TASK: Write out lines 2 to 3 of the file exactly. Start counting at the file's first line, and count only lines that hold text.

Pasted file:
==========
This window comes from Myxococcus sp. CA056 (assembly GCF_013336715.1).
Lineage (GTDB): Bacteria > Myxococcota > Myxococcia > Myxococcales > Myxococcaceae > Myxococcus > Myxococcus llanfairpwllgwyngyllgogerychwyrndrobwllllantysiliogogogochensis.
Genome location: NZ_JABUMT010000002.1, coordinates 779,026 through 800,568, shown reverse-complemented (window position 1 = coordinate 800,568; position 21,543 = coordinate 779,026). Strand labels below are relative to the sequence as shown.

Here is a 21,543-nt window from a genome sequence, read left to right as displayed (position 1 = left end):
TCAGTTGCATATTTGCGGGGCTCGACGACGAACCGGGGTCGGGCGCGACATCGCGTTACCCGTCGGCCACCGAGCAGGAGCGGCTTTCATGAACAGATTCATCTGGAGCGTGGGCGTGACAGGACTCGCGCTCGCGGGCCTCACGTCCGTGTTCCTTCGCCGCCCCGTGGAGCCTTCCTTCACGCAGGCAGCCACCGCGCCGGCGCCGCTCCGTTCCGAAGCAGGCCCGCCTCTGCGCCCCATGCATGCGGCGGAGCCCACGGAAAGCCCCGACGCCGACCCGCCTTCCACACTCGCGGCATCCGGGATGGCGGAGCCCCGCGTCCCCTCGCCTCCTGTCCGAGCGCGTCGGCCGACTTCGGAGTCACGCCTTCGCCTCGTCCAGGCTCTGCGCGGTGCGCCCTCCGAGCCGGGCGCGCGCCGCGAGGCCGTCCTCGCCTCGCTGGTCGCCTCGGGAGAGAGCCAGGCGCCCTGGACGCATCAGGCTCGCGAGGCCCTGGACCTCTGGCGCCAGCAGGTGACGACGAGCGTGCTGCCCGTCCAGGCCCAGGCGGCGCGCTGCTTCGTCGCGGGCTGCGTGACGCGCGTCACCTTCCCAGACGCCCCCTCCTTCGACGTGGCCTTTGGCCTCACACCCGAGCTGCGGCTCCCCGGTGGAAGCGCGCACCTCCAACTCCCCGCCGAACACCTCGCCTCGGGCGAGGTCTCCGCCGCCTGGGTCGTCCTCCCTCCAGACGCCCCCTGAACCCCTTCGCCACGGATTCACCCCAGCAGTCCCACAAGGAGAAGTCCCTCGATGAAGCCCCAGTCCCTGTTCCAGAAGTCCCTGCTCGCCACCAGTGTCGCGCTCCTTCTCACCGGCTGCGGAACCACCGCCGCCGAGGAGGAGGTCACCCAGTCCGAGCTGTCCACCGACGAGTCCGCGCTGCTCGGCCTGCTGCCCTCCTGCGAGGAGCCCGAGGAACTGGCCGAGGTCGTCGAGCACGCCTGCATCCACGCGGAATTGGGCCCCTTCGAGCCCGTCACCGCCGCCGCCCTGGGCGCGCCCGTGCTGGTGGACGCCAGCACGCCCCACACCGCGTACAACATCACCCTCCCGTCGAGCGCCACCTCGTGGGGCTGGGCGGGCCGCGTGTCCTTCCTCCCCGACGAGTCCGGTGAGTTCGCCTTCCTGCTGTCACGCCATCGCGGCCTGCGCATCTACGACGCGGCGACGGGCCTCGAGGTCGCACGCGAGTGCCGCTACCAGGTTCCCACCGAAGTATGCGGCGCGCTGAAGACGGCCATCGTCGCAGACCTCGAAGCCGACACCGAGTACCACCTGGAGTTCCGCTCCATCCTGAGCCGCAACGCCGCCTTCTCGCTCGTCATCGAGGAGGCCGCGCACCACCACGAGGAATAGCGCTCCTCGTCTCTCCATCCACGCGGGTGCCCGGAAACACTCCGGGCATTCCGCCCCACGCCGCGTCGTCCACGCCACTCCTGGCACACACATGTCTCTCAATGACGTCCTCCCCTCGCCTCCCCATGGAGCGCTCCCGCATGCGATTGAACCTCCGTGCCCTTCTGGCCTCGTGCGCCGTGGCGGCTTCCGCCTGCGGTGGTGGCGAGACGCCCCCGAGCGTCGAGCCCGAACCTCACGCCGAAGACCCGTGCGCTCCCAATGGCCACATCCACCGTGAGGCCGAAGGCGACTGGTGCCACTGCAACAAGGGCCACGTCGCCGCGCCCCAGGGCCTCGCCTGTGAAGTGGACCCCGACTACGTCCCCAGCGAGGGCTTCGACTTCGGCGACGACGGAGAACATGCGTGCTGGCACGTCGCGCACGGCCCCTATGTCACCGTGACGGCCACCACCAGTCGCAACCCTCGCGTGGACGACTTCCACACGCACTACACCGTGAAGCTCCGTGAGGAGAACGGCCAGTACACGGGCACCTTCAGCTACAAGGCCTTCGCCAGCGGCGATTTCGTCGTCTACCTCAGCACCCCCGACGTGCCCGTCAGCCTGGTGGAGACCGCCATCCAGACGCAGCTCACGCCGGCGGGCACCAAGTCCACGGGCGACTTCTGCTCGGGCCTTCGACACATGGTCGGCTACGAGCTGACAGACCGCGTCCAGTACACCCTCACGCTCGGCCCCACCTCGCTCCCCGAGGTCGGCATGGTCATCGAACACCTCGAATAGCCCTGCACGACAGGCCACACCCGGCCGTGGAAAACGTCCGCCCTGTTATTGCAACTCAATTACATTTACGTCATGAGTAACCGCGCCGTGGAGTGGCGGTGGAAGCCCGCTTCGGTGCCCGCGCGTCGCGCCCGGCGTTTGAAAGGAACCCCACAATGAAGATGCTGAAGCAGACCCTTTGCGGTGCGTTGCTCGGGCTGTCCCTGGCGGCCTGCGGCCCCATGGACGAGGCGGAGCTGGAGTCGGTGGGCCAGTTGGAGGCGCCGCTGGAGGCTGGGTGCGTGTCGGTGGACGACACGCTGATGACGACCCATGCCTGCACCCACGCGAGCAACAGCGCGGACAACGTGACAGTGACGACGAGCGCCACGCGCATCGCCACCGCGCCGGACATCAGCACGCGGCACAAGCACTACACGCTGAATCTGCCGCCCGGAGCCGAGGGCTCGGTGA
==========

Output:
Lineage (GTDB): Bacteria > Myxococcota > Myxococcia > Myxococcales > Myxococcaceae > Myxococcus > Myxococcus llanfairpwllgwyngyllgogerychwyrndrobwllllantysiliogogogochensis.
Genome location: NZ_JABUMT010000002.1, coordinates 779,026 through 800,568, shown reverse-complemented (window position 1 = coordinate 800,568; position 21,543 = coordinate 779,026). Strand labels below are relative to the sequence as shown.